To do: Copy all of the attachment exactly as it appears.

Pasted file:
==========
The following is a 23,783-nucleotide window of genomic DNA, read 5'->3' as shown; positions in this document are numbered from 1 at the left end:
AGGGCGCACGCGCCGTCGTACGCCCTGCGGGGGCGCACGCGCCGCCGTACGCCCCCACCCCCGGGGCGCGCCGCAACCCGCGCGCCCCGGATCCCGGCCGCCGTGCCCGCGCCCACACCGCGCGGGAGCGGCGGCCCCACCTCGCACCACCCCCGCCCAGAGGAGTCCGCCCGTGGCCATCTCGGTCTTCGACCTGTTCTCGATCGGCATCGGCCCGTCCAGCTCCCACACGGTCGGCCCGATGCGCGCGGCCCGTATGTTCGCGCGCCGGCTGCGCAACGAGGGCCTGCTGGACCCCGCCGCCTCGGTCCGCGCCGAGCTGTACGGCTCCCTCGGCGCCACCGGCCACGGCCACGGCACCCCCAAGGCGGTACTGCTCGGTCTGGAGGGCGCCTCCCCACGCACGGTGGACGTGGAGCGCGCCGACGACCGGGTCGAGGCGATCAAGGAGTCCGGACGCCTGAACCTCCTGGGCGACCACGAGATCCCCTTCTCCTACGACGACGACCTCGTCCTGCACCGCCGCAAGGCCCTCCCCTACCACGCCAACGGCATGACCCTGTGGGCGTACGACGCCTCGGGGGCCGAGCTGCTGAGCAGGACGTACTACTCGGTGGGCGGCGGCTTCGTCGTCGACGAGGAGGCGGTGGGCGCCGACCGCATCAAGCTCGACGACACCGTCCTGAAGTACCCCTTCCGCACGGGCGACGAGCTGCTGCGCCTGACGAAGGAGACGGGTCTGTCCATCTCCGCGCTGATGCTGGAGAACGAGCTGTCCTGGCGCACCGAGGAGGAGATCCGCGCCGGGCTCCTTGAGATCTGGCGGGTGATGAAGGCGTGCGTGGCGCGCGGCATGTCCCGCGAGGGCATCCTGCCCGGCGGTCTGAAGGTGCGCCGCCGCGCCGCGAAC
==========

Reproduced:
The following is a 23,783-nucleotide window of genomic DNA, read 5'->3' as shown; positions in this document are numbered from 1 at the left end:
AGGGCGCACGCGCCGTCGTACGCCCTGCGGGGGCGCACGCGCCGCCGTACGCCCCCACCCCCGGGGCGCGCCGCAACCCGCGCGCCCCGGATCCCGGCCGCCGTGCCCGCGCCCACACCGCGCGGGAGCGGCGGCCCCACCTCGCACCACCCCCGCCCAGAGGAGTCCGCCCGTGGCCATCTCGGTCTTCGACCTGTTCTCGATCGGCATCGGCCCGTCCAGCTCCCACACGGTCGGCCCGATGCGCGCGGCCCGTATGTTCGCGCGCCGGCTGCGCAACGAGGGCCTGCTGGACCCCGCCGCCTCGGTCCGCGCCGAGCTGTACGGCTCCCTCGGCGCCACCGGCCACGGCCACGGCACCCCCAAGGCGGTACTGCTCGGTCTGGAGGGCGCCTCCCCACGCACGGTGGACGTGGAGCGCGCCGACGACCGGGTCGAGGCGATCAAGGAGTCCGGACGCCTGAACCTCCTGGGCGACCACGAGATCCCCTTCTCCTACGACGACGACCTCGTCCTGCACCGCCGCAAGGCCCTCCCCTACCACGCCAACGGCATGACCCTGTGGGCGTACGACGCCTCGGGGGCCGAGCTGCTGAGCAGGACGTACTACTCGGTGGGCGGCGGCTTCGTCGTCGACGAGGAGGCGGTGGGCGCCGACCGCATCAAGCTCGACGACACCGTCCTGAAGTACCCCTTCCGCACGGGCGACGAGCTGCTGCGCCTGACGAAGGAGACGGGTCTGTCCATCTCCGCGCTGATGCTGGAGAACGAGCTGTCCTGGCGCACCGAGGAGGAGATCCGCGCCGGGCTCCTTGAGATCTGGCGGGTGATGAAGGCGTGCGTGGCGCGCGGCATGTCCCGCGAGGGCATCCTGCCCGGCGGTCTGAAGGTGCGCCGCCGCGCCGCGAAC